Inside Dental Assisting
Mar/Apr 2009, Volume 5, Issue 4
Published by AEGIS Communications
Fabricating Esthetically-Pleasing Temporaries
What’s in Your Tool Box to Maximize Your Clinical Efficiency?
It never fails. On a Friday, with 30 minutes left in the work day, a patient walks in with a broken crown (Figure 1). Ideally, you would have had the patient come in during your emergency time and performed a palliative treatment; however, dentistry—and dental patients—can be unpredictable. One of the values our profession prides itself on is customer service: these days, you can’t have too much of it. At this moment, a good clinical assistant has at hand both experience and a “tool box” of emergency equipment.
Being one step ahead of the dentist helps maximize efficiency. As you reassure the patient that she will not have to be without a crown for the weekend, you fire up the intraoral camera. The patient can see the problem for herself (Figure 2). As you investigate the problem, you realize that the dentist had previously diagnosed this crown for a replacement in the treatment plan, however the patient had been concerned about the costs. After reminding her of the dentist’s recommendation, you have the opportunity to inform her of her financial options that will help make optimal care affordable.
This author always asks permission to take an x-ray so that the dentist can assess the damage and reconfirm the original diagnosis. As the dentist explains and offers help, the patient feels she has some control of the situation and reaffirms her request for optimal care. In this author’s experience, patients do not like to be told what they need, but rather determine what they want for themselves.
Because there isn’t much crown structure to take a preliminary impression for the temporary, you decide to remove what remains of the crown and use a prefabricated temporary. However, to find one that fits and do the adjusting is not time-efficient. The decision is to place composite (non-etched or bonded) as a temporary build-up on the fractured lingual surface to take a preliminary impression (Figure 3).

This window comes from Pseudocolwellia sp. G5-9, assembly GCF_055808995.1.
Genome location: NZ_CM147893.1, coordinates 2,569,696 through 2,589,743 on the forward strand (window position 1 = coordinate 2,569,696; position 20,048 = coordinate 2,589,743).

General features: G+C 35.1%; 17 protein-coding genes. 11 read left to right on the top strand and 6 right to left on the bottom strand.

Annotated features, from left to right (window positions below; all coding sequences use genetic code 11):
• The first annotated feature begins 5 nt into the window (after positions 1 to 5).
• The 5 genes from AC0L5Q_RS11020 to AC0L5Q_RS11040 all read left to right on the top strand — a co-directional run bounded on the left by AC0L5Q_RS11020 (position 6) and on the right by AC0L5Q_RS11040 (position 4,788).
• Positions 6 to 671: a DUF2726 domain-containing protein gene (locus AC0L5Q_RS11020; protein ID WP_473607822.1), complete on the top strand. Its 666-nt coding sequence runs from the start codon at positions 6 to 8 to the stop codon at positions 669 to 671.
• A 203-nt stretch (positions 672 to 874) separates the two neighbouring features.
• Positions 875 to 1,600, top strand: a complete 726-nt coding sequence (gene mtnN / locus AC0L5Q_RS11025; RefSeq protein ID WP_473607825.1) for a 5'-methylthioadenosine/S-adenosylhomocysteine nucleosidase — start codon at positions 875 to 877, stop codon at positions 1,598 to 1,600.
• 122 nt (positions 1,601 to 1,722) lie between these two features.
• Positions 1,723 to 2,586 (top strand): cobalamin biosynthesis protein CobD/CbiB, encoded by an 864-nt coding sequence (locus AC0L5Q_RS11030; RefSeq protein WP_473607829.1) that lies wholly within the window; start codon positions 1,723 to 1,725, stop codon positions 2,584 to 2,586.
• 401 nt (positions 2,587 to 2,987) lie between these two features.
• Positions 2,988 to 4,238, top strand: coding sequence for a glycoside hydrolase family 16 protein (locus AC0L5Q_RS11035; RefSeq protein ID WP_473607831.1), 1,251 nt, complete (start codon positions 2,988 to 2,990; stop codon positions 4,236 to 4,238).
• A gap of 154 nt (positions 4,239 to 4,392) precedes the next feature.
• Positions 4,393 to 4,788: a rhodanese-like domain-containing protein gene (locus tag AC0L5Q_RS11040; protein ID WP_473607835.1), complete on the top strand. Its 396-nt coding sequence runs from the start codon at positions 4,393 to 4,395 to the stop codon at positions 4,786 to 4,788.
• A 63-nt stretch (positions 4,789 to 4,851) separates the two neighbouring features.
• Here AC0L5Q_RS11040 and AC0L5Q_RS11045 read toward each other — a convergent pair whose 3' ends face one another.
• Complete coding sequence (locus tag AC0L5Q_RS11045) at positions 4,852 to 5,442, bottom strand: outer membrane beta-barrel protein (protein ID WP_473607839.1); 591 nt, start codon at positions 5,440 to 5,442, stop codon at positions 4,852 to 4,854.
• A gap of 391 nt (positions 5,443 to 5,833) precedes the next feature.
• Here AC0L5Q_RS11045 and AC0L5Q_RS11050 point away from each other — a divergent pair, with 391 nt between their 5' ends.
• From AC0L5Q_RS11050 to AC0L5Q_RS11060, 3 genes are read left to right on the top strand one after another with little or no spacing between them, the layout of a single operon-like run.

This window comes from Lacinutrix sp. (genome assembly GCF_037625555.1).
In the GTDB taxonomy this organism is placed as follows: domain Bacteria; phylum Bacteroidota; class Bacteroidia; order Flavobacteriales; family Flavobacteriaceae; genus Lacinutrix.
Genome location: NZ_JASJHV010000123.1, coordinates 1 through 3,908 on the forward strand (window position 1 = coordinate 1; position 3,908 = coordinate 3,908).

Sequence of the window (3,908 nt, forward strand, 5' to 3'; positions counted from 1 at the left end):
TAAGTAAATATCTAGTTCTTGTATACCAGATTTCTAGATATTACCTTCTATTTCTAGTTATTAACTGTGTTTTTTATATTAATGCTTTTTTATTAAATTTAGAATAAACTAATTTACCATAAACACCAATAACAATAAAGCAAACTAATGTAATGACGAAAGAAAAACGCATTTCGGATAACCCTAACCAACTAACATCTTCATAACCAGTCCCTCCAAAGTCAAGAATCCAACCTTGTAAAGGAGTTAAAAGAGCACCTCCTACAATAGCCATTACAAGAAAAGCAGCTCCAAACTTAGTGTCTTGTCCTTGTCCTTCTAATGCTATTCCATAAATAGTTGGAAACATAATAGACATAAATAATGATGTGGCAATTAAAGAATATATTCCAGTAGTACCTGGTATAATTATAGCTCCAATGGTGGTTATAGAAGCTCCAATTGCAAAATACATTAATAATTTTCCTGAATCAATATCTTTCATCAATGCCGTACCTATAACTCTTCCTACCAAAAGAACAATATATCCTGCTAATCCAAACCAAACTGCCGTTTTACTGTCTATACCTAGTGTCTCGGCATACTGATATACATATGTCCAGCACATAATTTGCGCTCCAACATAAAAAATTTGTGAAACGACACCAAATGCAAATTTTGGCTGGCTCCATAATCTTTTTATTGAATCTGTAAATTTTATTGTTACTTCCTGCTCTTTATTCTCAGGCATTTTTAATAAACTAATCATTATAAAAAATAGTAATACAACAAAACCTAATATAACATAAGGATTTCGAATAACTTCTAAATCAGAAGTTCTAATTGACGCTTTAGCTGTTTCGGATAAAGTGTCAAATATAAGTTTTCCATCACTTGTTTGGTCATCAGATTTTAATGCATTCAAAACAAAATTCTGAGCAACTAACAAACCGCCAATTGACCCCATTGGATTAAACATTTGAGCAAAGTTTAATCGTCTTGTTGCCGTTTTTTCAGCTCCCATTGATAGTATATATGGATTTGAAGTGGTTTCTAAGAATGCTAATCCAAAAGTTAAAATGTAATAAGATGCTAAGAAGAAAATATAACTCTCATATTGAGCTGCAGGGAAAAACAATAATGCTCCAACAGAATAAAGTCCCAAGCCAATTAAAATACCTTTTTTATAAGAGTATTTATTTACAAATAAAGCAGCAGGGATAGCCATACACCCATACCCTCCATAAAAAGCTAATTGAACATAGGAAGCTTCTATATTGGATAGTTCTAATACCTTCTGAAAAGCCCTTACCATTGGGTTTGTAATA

Place the build-up on the lingual surface of the tooth and light cure. Use a polyvinyl bite registration for the preliminary impression; for maximum efficiency, place the Isolite™ i2 dryfield illuminator (Isolite Systems, Santa Barbara, CA) in the patient’s mouth, while the dentist preps the tooth.
After placing the retraction cord and the final impression, it is time for the provisional temporary. A well-stocked dental assistant “tool box” should contain the CDA PRO-Visional Kit (KOMET USA, Rock Hill, SC): the first provisional bur kit made for assistants by an assistant (Figure 4). It was developed with one focus: to keep it simple.
As an experienced assistant, this author has used some extraordinary provisional tools and attended a number of provisional courses. However, many fellow assistants have expressed the idea that it is not necessary to use a number of instruments to fabricate an esthetically-pleasing temporary. With this in mind, the CDA PRO-Visional Kit was designed to be simple and affordable.
After fabrication of the provisional with the preoperative impression, a “Christmas Tree” acrylic bur is used to trim excess acrylic material (Figure 5). The significance of this tool compared to the traditional pear-shaped bur is better visibility while trimming with the triangular point. If needed, thickness is provided at the base of the bur. Next, there is the option of using a honeycomb/swirl diamond disc, allowing the assistants excellent vision of the temporary’s interproximal space (Figure 6). This tool is also outstanding for performing bridge work. The disc is flexible and durable to allow a feathering technique. The acrylic slow-speed football-shaped bur is designed for minimal occlusal adjusting to the temporary, while keeping its natural anatomy. Then for the last application, the acrylic polisher smoothes any rough edges, and the microfiber polisher adds a high shine (Figure 7).
The provisional is temporarily cemented in place (Figure 8). The patient is given post-care instructions and a travel size tube of denture adhesive for emergencies. With the right set of tools, this emergency was handled efficiently and satisfactorily.
About the Author
Tina Calloway, CDA
Editorial Board Member
Inside Dental Assisting
Greensboro, North Carolina